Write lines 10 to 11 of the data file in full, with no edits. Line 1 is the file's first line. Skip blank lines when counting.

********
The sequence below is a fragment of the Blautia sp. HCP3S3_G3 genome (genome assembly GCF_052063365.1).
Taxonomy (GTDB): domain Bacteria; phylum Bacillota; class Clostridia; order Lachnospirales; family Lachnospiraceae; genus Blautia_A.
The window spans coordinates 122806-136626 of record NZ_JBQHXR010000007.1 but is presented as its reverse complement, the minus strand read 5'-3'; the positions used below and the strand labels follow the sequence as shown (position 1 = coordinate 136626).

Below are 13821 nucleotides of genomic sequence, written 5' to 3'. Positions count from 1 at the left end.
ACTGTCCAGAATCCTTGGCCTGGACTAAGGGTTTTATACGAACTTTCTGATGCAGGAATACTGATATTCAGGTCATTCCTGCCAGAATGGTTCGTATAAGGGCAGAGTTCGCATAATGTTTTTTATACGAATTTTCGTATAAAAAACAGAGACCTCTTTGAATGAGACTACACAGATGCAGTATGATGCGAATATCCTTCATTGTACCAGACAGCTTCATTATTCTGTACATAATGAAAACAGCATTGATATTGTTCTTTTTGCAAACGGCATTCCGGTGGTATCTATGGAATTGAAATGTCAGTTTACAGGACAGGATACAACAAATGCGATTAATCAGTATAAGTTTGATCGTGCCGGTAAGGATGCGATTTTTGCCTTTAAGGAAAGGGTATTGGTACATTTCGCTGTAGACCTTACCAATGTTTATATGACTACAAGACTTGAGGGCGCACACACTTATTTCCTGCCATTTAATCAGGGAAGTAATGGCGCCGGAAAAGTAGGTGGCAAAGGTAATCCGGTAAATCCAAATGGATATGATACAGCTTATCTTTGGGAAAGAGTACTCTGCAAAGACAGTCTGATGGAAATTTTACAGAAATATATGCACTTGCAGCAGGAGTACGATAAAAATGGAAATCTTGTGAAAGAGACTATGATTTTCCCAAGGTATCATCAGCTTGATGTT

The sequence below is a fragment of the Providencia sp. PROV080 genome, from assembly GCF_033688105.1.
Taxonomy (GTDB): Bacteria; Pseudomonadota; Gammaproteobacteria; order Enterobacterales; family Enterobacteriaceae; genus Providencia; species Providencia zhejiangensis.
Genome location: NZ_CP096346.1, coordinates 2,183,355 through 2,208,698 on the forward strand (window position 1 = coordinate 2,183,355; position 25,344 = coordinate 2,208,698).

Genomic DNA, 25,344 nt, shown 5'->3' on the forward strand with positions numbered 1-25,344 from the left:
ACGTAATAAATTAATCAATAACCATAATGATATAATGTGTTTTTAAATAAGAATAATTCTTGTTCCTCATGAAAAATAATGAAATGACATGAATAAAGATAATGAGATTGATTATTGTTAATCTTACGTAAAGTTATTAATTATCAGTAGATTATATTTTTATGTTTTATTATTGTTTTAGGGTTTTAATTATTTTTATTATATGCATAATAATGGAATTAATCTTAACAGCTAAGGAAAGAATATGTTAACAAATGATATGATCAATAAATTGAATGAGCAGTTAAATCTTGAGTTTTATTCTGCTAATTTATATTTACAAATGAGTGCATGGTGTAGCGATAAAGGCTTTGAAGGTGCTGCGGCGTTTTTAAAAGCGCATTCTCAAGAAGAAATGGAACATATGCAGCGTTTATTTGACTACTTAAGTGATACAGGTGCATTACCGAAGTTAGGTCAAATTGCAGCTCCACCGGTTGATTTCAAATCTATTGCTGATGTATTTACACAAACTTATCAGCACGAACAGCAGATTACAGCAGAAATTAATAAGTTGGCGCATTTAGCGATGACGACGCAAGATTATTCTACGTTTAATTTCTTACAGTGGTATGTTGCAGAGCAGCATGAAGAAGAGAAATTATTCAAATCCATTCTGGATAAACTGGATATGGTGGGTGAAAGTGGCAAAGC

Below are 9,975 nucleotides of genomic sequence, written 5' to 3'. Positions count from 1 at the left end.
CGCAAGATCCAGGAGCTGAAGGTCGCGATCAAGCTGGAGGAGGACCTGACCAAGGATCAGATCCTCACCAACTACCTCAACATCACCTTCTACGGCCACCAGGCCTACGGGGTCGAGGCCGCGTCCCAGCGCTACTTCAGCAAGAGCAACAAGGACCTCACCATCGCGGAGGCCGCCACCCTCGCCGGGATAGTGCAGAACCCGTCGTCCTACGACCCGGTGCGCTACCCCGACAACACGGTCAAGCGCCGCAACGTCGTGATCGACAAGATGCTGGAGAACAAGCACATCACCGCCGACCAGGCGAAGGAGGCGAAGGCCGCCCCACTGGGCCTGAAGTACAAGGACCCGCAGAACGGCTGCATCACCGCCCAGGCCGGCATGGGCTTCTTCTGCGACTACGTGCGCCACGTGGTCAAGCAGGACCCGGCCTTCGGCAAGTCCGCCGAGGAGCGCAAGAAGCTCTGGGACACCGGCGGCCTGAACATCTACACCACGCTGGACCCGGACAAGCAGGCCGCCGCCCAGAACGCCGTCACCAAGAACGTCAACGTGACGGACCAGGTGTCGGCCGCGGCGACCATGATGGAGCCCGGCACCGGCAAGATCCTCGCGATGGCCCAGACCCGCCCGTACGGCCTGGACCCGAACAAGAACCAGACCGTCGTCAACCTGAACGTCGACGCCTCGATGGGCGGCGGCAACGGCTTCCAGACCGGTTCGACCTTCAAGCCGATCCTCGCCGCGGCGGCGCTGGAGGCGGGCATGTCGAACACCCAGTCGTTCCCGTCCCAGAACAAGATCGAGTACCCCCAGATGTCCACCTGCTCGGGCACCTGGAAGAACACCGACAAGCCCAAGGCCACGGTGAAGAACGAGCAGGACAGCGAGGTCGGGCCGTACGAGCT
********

ACGTAATAAATTAATCAATAACCATAATGATATAATGTGTTTTTAAATAAGAATAATTCTTGTTCCTCATGAAAAATAATGAAATGACATGAATAAAGATAATGAGATTGATTATTGTTAATCTTACGTAAAGTTATTAATTATCAGTAGATTATATTTTTATGTTTTATTATTGTTTTAGGGTTTTAATTATTTTTATTATATGCATAATAATGGAATTAATCTTAACAGCTAAGGAAAGAATATGTTAACAAATGATATGATCAATAAATTGAATGAGCAGTTAAATCTTGAGTTTTATTCTGCTAATTTATATTTACAAATGAGTGCATGGTGTAGCGATAAAGGCTTTGAAGGTGCTGCGGCGTTTTTAAAAGCGCATTCTCAAGAAGAAATGGAACATATGCAGCGTTTATTTGACTACTTAAGTGATACAGGTGCATTACCGAAGTTAGGTCAAATTGCAGCTCCACCGGTTGATTTCAAATCTATTGCTGATGTATTTACACAAACTTATCAGCACGAACAGCAGATTACAGCAGAAATTAATAAGTTGGCGCATTTAGCGATGACGACGCAAGATTATTCTACGTTTAATTTCTTACAGTGGTATGTTGCAGAGCAGCATGAAGAAGAGAAATTATTCAAATCCATTCTGGATAAACTGGATATGGTGGGTGAAAGTGGCAAAGC

Below are 9,975 nucleotides of genomic sequence, written 5' to 3'. Positions count from 1 at the left end.